BUT. Want to know why I am amazed at my own ability to “do things?” Because way too much of my time is, otherwise, spent doing stupid shit.
Again, I blame social media and the internet to an extent. As many of us remember from our college years of writing papers in the library, when Facebook was only a click away…our best intentions to be productive were always thrown out the window. Then came Twitter, which thankfully I didn’t become aware of until after I graduated, and now there’s Instagram, Tumblrs, blogs, PINTEREST, and lord knows however many other time-wasters that I haven’t heard of yet.
But here’s the thing…yes those things exist and yes smart phones exist and wah wah wah we are all a product of our society. BUT, we—on our own—make the decisions to use these things; we consciously decide to break up our real-life routines for the sake of our digital realities. And this, my friends, is 100% our own fault.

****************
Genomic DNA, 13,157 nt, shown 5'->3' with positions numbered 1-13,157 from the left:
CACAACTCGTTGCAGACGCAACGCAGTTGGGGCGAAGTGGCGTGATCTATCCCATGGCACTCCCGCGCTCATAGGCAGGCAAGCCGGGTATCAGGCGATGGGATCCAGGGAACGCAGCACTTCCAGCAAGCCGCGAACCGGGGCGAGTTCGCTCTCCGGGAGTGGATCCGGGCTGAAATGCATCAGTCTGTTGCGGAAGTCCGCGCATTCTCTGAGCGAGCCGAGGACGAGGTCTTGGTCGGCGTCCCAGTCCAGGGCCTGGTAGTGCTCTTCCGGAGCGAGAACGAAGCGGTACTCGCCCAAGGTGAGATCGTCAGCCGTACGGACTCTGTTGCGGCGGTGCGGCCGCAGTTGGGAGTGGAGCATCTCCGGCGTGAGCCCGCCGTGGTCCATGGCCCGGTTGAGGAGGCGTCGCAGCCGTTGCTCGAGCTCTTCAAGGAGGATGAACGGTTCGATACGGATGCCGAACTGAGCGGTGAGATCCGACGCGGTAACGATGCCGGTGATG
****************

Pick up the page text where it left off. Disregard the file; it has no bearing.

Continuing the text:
I might just be talking to myself here; maybe all of you are wizards at ignoring your phone and checking all your networks just a few times a day. If so, I applaud you. Thankfully, most social media sites are blocked at my place of work…making that distraction much easier to avoid. Which is why blogs, especially of the running variety, are my default “mental break.” And that’s fine…sometimes. I like reading them, I learn a little something from a lot of them, and they help keep me inspired and motivated in my own running pursuits.
But when it’s 2 pm…and I’m randomly typing in URLs in hopes that someone, somewhere has posted something new…it’s a problem. It’s nothing more than boredom and the hope that for a few minutes, someone will distract me from continuing to do the things I actually ought to be focusing on. In other words, I’m actively searching out stupid shit to fill my time with.